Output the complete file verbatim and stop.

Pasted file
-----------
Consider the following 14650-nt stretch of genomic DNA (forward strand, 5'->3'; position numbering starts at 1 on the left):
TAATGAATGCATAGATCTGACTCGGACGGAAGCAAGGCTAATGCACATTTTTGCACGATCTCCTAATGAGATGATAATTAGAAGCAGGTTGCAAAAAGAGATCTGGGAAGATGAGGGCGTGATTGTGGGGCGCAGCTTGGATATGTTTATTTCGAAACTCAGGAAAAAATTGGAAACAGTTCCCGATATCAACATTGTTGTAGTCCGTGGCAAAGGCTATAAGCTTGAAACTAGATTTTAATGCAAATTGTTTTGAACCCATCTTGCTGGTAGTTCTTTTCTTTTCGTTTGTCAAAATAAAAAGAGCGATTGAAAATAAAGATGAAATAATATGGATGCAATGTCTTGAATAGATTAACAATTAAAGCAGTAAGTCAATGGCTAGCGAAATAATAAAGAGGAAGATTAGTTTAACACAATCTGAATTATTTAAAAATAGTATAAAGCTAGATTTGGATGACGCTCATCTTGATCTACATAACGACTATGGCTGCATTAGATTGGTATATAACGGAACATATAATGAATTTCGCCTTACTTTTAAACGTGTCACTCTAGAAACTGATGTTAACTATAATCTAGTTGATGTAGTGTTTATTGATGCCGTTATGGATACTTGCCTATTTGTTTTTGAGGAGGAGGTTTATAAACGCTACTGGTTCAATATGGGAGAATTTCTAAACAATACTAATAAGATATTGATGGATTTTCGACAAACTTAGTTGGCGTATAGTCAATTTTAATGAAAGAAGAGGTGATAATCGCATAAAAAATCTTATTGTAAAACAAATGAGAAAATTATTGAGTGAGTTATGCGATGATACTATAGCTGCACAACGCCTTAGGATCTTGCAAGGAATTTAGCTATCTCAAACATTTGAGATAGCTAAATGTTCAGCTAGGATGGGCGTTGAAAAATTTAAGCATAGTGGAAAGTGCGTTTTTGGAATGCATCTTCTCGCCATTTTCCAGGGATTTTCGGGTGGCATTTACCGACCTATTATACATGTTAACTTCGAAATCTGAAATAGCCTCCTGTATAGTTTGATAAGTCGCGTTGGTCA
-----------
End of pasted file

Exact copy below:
Consider the following 14650-nt stretch of genomic DNA (forward strand, 5'->3'; position numbering starts at 1 on the left):
TAATGAATGCATAGATCTGACTCGGACGGAAGCAAGGCTAATGCACATTTTTGCACGATCTCCTAATGAGATGATAATTAGAAGCAGGTTGCAAAAAGAGATCTGGGAAGATGAGGGCGTGATTGTGGGGCGCAGCTTGGATATGTTTATTTCGAAACTCAGGAAAAAATTGGAAACAGTTCCCGATATCAACATTGTTGTAGTCCGTGGCAAAGGCTATAAGCTTGAAACTAGATTTTAATGCAAATTGTTTTGAACCCATCTTGCTGGTAGTTCTTTTCTTTTCGTTTGTCAAAATAAAAAGAGCGATTGAAAATAAAGATGAAATAATATGGATGCAATGTCTTGAATAGATTAACAATTAAAGCAGTAAGTCAATGGCTAGCGAAATAATAAAGAGGAAGATTAGTTTAACACAATCTGAATTATTTAAAAATAGTATAAAGCTAGATTTGGATGACGCTCATCTTGATCTACATAACGACTATGGCTGCATTAGATTGGTATATAACGGAACATATAATGAATTTCGCCTTACTTTTAAACGTGTCACTCTAGAAACTGATGTTAACTATAATCTAGTTGATGTAGTGTTTATTGATGCCGTTATGGATACTTGCCTATTTGTTTTTGAGGAGGAGGTTTATAAACGCTACTGGTTCAATATGGGAGAATTTCTAAACAATACTAATAAGATATTGATGGATTTTCGACAAACTTAGTTGGCGTATAGTCAATTTTAATGAAAGAAGAGGTGATAATCGCATAAAAAATCTTATTGTAAAACAAATGAGAAAATTATTGAGTGAGTTATGCGATGATACTATAGCTGCACAACGCCTTAGGATCTTGCAAGGAATTTAGCTATCTCAAACATTTGAGATAGCTAAATGTTCAGCTAGGATGGGCGTTGAAAAATTTAAGCATAGTGGAAAGTGCGTTTTTGGAATGCATCTTCTCGCCATTTTCCAGGGATTTTCGGGTGGCATTTACCGACCTATTATACATGTTAACTTCGAAATCTGAAATAGCCTCCTGTATAGTTTGATAAGTCGCGTTGGTCA